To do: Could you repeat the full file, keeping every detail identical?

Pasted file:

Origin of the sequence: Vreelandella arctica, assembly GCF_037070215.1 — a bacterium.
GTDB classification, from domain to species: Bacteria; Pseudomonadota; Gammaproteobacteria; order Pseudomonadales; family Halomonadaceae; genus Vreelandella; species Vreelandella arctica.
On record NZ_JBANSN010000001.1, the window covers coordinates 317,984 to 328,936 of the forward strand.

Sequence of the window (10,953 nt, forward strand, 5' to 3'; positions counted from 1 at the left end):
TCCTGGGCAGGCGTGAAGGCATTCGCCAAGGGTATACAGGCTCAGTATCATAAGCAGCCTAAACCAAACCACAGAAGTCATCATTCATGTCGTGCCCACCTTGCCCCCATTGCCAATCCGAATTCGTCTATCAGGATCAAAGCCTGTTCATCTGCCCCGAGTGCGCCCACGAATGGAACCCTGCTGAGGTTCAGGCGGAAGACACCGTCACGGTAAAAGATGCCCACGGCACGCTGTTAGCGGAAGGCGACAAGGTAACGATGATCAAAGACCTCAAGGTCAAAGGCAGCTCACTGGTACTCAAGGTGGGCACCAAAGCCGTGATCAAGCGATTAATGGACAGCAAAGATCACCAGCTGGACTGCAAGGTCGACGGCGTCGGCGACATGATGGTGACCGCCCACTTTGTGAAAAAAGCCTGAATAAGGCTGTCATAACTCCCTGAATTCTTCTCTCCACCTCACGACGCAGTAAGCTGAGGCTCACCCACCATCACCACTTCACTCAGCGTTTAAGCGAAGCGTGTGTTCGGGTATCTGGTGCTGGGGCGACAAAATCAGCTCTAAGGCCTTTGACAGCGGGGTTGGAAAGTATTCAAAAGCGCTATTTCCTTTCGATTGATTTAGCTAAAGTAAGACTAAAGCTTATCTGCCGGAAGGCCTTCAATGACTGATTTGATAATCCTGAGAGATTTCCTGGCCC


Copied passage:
Origin of the sequence: Vreelandella arctica, assembly GCF_037070215.1 — a bacterium.
GTDB classification, from domain to species: Bacteria; Pseudomonadota; Gammaproteobacteria; order Pseudomonadales; family Halomonadaceae; genus Vreelandella; species Vreelandella arctica.
On record NZ_JBANSN010000001.1, the window covers coordinates 317,984 to 328,936 of the forward strand.

Sequence of the window (10,953 nt, forward strand, 5' to 3'; positions counted from 1 at the left end):
TCCTGGGCAGGCGTGAAGGCATTCGCCAAGGGTATACAGGCTCAGTATCATAAGCAGCCTAAACCAAACCACAGAAGTCATCATTCATGTCGTGCCCACCTTGCCCCCATTGCCAATCCGAATTCGTCTATCAGGATCAAAGCCTGTTCATCTGCCCCGAGTGCGCCCACGAATGGAACCCTGCTGAGGTTCAGGCGGAAGACACCGTCACGGTAAAAGATGCCCACGGCACGCTGTTAGCGGAAGGCGACAAGGTAACGATGATCAAAGACCTCAAGGTCAAAGGCAGCTCACTGGTACTCAAGGTGGGCACCAAAGCCGTGATCAAGCGATTAATGGACAGCAAAGATCACCAGCTGGACTGCAAGGTCGACGGCGTCGGCGACATGATGGTGACCGCCCACTTTGTGAAAAAAGCCTGAATAAGGCTGTCATAACTCCCTGAATTCTTCTCTCCACCTCACGACGCAGTAAGCTGAGGCTCACCCACCATCACCACTTCACTCAGCGTTTAAGCGAAGCGTGTGTTCGGGTATCTGGTGCTGGGGCGACAAAATCAGCTCTAAGGCCTTTGACAGCGGGGTTGGAAAGTATTCAAAAGCGCTATTTCCTTTCGATTGATTTAGCTAAAGTAAGACTAAAGCTTATCTGCCGGAAGGCCTTCAATGACTGATTTGATAATCCTGAGAGATTTCCTGGCCC